Friday, November 16, 2007

Brookings: "Fatah al Islam was not a mechanical creation of Syrian intelligence"

Apparently this Brookings paper is only available via SyriaComment, here
Seven conclusions and observations can be drawn from the battle of Nahr al Bared that could shed light on al Qaeda and the global war on terror:
1- Despite Fatah al Islam’s Islamist appeal and repeated calls for support throughout its battle with the Lebanese army, not one major salafist jihadist group in Lebanon headed its call. Osbat al Ansar, Jund al Sham (who have now re-merged with Osbat al Ansar), the Qarun group, the Arqoub group, and the Majdal Anjar group remained fairly silent and distanced themselves from the battle. For these groups and others, the battle that Fatah al Islam was waging was the wrong one. The jihadist compass, according to these groups’ leaders, was to be set South (against Israel) not North. This experience solidifies the authors’ earlier conclusion put forth in a study entitled "Securing Lebanon from the Threat of Salafist Jihadism" in which they argued that salafist jihadist entities in Lebanon are not united under a single umbrella or organization, instead they have dissimilar agendas and are relatively small and clandestine semi-autonomous entities with informal organizational structures. Each is more concerned about its own survival than about waging an offensive jihad against "infidels."
2- The battle against Fatah al Islam underscores the argument (also made in the above-mentioned study) that the salafist jihadist phenomenon in Lebanon is not purely a Palestinian phenomenon. Lebanese make a sizable part of the salafist jihadist movement in Lebanon, as evidenced by the high number of Lebanese cells operating in Tripoli, Akkar and al Koura.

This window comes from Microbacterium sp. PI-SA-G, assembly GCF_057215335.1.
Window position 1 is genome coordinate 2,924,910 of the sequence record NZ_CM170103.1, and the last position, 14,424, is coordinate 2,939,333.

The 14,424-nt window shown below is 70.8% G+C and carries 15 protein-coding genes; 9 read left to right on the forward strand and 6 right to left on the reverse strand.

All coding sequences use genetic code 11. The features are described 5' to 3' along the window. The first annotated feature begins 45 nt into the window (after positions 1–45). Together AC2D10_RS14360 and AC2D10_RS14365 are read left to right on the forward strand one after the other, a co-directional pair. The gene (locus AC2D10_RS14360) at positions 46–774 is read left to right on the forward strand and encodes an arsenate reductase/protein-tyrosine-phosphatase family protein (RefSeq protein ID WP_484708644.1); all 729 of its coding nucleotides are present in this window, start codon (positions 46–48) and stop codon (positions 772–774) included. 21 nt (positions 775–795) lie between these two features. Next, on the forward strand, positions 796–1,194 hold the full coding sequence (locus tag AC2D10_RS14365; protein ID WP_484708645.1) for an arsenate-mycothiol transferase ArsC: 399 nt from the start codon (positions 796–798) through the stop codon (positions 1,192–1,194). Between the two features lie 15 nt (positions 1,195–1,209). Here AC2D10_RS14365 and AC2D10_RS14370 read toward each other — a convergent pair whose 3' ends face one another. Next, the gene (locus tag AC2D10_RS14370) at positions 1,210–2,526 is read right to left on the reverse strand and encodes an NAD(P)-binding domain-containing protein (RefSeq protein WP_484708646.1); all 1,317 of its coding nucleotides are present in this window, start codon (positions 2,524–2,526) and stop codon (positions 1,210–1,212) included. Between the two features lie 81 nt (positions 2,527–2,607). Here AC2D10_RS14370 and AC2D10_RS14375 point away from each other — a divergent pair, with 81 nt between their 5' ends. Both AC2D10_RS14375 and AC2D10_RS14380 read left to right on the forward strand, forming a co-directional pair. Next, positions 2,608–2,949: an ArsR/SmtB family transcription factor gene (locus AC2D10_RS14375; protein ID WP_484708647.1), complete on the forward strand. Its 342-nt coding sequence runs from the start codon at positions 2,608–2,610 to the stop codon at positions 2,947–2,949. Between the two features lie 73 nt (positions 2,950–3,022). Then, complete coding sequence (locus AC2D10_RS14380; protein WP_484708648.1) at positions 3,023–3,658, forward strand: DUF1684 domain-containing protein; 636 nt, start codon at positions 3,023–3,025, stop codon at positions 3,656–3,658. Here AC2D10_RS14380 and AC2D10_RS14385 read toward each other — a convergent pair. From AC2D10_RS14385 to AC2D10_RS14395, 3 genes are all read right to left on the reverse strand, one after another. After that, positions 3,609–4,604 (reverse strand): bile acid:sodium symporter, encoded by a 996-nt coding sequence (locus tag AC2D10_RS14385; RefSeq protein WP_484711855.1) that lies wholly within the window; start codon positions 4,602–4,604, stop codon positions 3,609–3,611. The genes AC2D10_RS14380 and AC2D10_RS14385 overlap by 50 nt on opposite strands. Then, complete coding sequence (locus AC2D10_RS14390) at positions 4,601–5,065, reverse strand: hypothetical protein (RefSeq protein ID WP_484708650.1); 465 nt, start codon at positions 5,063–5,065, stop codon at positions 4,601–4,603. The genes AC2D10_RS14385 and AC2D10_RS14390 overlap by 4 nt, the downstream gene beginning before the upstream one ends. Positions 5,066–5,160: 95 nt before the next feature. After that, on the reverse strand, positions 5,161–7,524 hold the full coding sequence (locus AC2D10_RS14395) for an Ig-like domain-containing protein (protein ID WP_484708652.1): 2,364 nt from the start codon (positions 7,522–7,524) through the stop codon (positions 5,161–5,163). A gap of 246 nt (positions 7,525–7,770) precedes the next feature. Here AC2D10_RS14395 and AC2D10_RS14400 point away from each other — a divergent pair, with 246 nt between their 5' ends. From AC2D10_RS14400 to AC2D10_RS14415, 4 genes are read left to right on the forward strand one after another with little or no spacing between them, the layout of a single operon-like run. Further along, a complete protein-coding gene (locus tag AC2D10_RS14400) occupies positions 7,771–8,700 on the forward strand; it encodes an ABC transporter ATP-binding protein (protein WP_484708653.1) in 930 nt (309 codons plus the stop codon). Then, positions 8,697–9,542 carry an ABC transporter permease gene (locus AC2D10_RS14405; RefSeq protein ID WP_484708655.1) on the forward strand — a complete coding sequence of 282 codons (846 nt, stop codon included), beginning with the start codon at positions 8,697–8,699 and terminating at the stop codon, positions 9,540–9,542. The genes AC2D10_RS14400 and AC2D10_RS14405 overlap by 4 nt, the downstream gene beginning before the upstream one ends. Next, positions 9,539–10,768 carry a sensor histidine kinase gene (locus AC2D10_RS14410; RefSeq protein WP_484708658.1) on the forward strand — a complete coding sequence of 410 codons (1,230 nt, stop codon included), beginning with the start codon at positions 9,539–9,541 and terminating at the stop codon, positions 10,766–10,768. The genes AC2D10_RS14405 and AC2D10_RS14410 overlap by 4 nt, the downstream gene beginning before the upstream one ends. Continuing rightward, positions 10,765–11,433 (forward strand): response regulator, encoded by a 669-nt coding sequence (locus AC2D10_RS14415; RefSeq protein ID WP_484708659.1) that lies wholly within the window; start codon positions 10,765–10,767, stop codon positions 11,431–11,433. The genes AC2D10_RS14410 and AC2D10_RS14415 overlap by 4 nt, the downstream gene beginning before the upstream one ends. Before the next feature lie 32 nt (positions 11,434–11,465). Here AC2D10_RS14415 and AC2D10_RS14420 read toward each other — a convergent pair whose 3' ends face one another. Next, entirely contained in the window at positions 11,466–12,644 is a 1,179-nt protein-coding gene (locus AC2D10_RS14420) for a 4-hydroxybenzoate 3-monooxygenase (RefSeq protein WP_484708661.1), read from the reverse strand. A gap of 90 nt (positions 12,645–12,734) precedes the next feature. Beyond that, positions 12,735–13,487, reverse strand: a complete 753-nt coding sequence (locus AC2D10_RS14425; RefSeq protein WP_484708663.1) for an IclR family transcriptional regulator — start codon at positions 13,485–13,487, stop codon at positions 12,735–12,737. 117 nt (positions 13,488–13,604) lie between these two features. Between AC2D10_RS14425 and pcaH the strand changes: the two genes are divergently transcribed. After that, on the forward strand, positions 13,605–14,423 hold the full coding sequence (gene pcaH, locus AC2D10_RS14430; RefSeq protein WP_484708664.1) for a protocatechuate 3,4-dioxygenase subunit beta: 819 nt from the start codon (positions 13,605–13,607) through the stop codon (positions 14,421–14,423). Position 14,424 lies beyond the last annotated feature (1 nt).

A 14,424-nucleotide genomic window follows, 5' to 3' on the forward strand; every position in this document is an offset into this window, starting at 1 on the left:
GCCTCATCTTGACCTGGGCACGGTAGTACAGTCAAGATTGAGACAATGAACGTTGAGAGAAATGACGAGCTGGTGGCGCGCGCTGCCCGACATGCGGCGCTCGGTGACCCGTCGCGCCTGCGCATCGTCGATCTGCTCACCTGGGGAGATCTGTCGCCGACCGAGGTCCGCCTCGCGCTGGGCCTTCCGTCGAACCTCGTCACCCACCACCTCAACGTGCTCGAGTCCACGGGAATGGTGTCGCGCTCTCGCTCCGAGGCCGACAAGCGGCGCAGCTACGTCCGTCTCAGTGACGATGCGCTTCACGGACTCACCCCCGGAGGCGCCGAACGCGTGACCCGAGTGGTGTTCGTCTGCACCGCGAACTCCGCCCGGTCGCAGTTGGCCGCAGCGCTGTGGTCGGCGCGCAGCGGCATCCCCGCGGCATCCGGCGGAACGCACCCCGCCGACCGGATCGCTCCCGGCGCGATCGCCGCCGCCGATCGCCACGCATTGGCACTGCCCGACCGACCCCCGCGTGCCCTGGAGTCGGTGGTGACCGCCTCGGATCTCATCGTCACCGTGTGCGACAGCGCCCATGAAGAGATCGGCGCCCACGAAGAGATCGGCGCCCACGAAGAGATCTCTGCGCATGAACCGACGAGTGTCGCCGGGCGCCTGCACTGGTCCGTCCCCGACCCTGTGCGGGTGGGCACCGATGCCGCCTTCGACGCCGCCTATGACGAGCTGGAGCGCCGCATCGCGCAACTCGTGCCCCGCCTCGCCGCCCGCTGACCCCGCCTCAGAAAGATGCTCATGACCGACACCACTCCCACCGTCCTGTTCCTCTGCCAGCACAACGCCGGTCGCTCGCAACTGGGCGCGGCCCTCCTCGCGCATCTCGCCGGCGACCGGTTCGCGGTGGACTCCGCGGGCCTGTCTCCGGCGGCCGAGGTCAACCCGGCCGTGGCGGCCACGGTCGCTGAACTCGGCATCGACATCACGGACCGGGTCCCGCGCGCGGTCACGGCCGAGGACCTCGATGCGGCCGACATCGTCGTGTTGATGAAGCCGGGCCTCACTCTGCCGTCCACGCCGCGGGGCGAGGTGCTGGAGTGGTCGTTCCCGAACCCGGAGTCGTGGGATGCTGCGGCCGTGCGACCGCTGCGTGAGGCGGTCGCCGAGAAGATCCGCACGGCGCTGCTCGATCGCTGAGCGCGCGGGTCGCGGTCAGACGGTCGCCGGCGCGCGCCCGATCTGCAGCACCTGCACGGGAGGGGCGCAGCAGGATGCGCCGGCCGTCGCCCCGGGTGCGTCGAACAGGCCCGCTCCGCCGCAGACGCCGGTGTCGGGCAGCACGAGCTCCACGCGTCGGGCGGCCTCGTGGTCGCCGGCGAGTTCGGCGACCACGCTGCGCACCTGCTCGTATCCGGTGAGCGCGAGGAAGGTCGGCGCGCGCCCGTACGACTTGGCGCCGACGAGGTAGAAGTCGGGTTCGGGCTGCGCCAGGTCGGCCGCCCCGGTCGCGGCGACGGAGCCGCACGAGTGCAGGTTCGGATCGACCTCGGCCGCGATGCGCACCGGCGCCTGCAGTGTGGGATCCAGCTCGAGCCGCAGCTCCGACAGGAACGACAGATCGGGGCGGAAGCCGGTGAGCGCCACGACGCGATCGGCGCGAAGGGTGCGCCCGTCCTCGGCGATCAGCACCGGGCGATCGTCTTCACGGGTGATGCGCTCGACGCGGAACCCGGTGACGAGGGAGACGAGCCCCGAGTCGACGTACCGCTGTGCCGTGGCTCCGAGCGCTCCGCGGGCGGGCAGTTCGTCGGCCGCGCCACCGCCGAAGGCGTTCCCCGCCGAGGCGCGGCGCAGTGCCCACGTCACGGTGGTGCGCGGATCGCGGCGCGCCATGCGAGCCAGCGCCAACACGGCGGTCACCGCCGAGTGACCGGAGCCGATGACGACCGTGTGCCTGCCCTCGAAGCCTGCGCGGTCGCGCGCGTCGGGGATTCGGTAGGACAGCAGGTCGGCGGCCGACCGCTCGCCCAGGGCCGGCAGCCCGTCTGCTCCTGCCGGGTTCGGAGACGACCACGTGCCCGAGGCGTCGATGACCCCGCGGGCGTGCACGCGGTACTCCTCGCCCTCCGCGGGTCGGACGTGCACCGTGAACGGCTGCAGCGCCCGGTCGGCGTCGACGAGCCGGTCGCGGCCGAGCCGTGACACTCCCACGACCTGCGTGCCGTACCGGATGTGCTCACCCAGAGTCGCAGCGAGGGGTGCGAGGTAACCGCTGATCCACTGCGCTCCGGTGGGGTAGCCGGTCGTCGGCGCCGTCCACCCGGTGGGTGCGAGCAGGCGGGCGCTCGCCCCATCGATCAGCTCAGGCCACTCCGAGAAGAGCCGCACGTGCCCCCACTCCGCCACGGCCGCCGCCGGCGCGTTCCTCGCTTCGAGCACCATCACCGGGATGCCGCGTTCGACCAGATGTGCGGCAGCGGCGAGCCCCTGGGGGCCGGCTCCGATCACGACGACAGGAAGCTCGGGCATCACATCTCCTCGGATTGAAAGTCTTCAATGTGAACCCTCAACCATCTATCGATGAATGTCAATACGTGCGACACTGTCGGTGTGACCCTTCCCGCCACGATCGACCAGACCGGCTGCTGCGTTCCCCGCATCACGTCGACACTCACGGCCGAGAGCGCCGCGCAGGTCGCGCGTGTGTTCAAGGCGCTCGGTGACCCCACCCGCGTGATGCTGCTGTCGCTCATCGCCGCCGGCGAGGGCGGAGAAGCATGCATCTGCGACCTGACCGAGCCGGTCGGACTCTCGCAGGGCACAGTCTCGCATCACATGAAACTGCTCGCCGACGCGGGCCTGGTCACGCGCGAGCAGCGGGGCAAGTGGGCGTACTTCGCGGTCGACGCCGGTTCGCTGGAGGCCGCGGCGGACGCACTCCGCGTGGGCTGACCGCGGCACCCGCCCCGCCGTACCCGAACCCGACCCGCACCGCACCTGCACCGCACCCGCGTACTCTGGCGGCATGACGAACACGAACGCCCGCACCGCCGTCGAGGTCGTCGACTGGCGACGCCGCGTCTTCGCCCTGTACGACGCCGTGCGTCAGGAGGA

3- Fatah al Islam was not a mechanical creation of Syrian intelligence. While Syria did not prevent large transfers of Arab fighters from Iraq to Lebanon, via Syrian territories, it did not play a major role in arming or financing Fatah al Islam.
4- Fatah al Islam could not have survived or accomplished any of its initial or later goals if it had not benefited from the large influx of Arab fighters from Iraq and from the financial support of al Qaeda in Saudi Arabia. In that sense, Fatah al Islam, as Kenneth Pollack and Daniel Byman – authors of "Things Fall Apart" – would most probably argue today, is a result of the Iraq conflict.
5- It is very interesting to note that throughout the battle, neither Osama bin Laden nor Ayman al Zawahiri issued a statement supporting Fatah al Islam or endorsing its insurgency. This raises a number of important questions: does al Qaeda only support winners? Why did al Zawahiri praise the attack against UNIFIL on June 24, 2007 but remain silent on Fatah al Islam? Is it because al Qaeda’s senior leadership is more inclined to support terrorist acts as opposed to reckless jihadist enterprises?
6- UNIFIL, as argued in an earlier study by the authors entitled "Al Qaeda’s Terrorist Threat to UNIFIL", remains highly vulnerable to terrorist attacks. The international force is still working with a major handicap: lack of good intelligence and force protection measures.
7- The failure of the jihadist project of Fatah al Islam raises a critical point on terrorist organizational structures. Fatah al Islam morphed from a hierarchical group to a network of semi-autonomous cells. To what extent did that transformation contribute to its ultimate downfall? What does organizational structure say about the effectiveness and survivability of a terrorist enterprise?


Anonymous said...

Fascinating reading!
AQ and their English Lords murdered innocent Palestinians, (Fatah al Islam)

Third Rail said...

Call in and check out our interview tonight at 8PM EST with Dr. Paul L. Williams, author of The Day of Islam at